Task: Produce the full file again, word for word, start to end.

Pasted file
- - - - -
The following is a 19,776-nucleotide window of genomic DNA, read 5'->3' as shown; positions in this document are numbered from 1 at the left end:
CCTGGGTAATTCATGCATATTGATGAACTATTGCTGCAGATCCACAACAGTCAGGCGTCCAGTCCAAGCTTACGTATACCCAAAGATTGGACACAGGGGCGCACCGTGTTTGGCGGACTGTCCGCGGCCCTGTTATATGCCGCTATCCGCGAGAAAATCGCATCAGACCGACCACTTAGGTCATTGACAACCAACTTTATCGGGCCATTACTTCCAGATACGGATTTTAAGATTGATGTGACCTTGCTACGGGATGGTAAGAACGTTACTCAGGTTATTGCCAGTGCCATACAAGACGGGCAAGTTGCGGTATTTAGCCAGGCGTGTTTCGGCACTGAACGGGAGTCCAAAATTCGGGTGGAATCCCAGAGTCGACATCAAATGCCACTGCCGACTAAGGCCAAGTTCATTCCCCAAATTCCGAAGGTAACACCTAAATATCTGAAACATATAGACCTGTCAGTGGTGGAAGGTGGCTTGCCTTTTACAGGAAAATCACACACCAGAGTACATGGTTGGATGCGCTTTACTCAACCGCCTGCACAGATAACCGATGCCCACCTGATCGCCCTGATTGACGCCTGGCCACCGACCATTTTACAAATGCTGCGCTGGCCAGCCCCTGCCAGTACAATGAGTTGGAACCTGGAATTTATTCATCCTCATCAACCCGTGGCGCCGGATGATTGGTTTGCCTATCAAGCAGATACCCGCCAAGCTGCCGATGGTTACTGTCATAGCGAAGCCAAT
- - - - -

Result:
The following is a 19,776-nucleotide window of genomic DNA, read 5'->3' as shown; positions in this document are numbered from 1 at the left end:
CCTGGGTAATTCATGCATATTGATGAACTATTGCTGCAGATCCACAACAGTCAGGCGTCCAGTCCAAGCTTACGTATACCCAAAGATTGGACACAGGGGCGCACCGTGTTTGGCGGACTGTCCGCGGCCCTGTTATATGCCGCTATCCGCGAGAAAATCGCATCAGACCGACCACTTAGGTCATTGACAACCAACTTTATCGGGCCATTACTTCCAGATACGGATTTTAAGATTGATGTGACCTTGCTACGGGATGGTAAGAACGTTACTCAGGTTATTGCCAGTGCCATACAAGACGGGCAAGTTGCGGTATTTAGCCAGGCGTGTTTCGGCACTGAACGGGAGTCCAAAATTCGGGTGGAATCCCAGAGTCGACATCAAATGCCACTGCCGACTAAGGCCAAGTTCATTCCCCAAATTCCGAAGGTAACACCTAAATATCTGAAACATATAGACCTGTCAGTGGTGGAAGGTGGCTTGCCTTTTACAGGAAAATCACACACCAGAGTACATGGTTGGATGCGCTTTACTCAACCGCCTGCACAGATAACCGATGCCCACCTGATCGCCCTGATTGACGCCTGGCCACCGACCATTTTACAAATGCTGCGCTGGCCAGCCCCTGCCAGTACAATGAGTTGGAACCTGGAATTTATTCATCCTCATCAACCCGTGGCGCCGGATGATTGGTTTGCCTATCAAGCAGATACCCGCCAAGCTGCCGATGGTTACTGTCATAGCGAAGCCAAT